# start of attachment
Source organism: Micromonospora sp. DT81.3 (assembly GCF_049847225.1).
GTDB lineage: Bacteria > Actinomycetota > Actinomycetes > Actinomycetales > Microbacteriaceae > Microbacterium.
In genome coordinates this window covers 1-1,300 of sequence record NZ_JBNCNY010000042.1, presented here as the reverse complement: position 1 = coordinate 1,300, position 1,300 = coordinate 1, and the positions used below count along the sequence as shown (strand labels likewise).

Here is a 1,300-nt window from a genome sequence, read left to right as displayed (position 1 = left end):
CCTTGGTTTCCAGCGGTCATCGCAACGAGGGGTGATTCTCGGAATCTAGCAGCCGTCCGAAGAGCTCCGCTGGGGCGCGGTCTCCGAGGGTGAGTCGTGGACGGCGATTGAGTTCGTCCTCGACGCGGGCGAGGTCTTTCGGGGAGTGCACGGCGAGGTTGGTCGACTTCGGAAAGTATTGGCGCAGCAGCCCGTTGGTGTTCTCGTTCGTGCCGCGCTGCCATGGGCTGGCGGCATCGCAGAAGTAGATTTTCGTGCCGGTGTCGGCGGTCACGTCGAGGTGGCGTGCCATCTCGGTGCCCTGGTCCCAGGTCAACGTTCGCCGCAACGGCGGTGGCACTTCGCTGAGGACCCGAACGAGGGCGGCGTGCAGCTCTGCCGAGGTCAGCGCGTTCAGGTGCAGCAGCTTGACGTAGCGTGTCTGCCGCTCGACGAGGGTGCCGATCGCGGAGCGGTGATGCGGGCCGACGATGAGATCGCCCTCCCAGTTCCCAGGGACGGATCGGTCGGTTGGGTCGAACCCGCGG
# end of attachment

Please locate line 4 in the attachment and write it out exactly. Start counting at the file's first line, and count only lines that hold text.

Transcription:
Here is a 1,300-nt window from a genome sequence, read left to right as displayed (position 1 = left end):